Thief Taunts Family on Facebook While Robbing Them

At the Washington Post, Marc Fisher writes about what our very own Jeff Goldberg calls "A Very Post-Modern (and Very Stupid) Burglary." On Friday morning, a thief broke into Fisher's home and stole cash and various electronics. Before leaving, though, he stopped to take a picture of himself and post it to Facebook.

He felt compelled to showboat about his big achievement: He opened my son's computer, took a photo of himself sneering as he pointed to the cash lifted from my son's desk, and then went on my son's Facebook account and posted the picture for 400 teenagers to see. In the picture, the man is wearing my new winter coat, the one that was stolen right out of the Macy's box it had just arrived in.

"I've seen a lot, but this is the most stupid criminal I've ever seen," marveled D.C. police Officer Kyle Roe, who stayed with us for hours as we waited for the crime scene technician, who painstakingly lifted dozens of fingerprints from nearly every room in the house.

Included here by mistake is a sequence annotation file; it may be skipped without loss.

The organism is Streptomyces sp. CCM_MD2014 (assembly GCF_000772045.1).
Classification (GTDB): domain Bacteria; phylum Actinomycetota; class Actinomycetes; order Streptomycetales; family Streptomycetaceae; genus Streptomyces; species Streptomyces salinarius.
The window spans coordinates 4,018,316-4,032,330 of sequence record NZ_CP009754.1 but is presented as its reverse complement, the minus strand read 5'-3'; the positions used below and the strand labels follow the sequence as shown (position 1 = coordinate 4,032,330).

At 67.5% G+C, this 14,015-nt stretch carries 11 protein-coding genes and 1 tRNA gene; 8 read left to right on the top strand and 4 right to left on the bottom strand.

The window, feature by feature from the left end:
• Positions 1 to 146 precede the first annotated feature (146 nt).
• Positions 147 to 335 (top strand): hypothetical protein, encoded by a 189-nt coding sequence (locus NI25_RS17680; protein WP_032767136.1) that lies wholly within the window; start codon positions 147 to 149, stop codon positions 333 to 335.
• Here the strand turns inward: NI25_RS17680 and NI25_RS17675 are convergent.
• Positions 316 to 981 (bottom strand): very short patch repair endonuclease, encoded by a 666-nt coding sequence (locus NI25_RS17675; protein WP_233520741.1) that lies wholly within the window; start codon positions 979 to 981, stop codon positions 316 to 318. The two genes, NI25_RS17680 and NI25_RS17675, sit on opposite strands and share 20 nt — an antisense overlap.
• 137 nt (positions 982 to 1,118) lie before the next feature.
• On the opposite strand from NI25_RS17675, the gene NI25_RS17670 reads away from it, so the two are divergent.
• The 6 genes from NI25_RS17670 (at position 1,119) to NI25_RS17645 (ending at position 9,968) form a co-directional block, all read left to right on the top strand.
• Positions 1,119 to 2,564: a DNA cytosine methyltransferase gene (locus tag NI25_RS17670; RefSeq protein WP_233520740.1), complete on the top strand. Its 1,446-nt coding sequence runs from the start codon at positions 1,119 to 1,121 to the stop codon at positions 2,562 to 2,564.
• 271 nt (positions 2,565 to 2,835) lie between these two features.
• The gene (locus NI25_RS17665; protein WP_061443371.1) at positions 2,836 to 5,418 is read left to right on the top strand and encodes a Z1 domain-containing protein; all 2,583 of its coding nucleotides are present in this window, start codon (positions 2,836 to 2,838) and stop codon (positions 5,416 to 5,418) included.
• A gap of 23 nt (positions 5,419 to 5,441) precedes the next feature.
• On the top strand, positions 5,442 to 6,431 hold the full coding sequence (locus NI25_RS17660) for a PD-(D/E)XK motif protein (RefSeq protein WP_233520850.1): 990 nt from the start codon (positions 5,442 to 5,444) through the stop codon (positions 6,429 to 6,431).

My son was coping brilliantly with the trauma of losing his belongings -- until he saw the invasion of his Facebook page. That's when the pathetic indignity of the burglary hit. Here was a space that my son had carefully walled off from public view, limiting access to his page to his friends and schoolmates. And now a lowlife stranger was taunting him in that presumably private zone.

Read the full story at the Washington Post.

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Nicholas Jackson is a former associate editor at The Atlantic.

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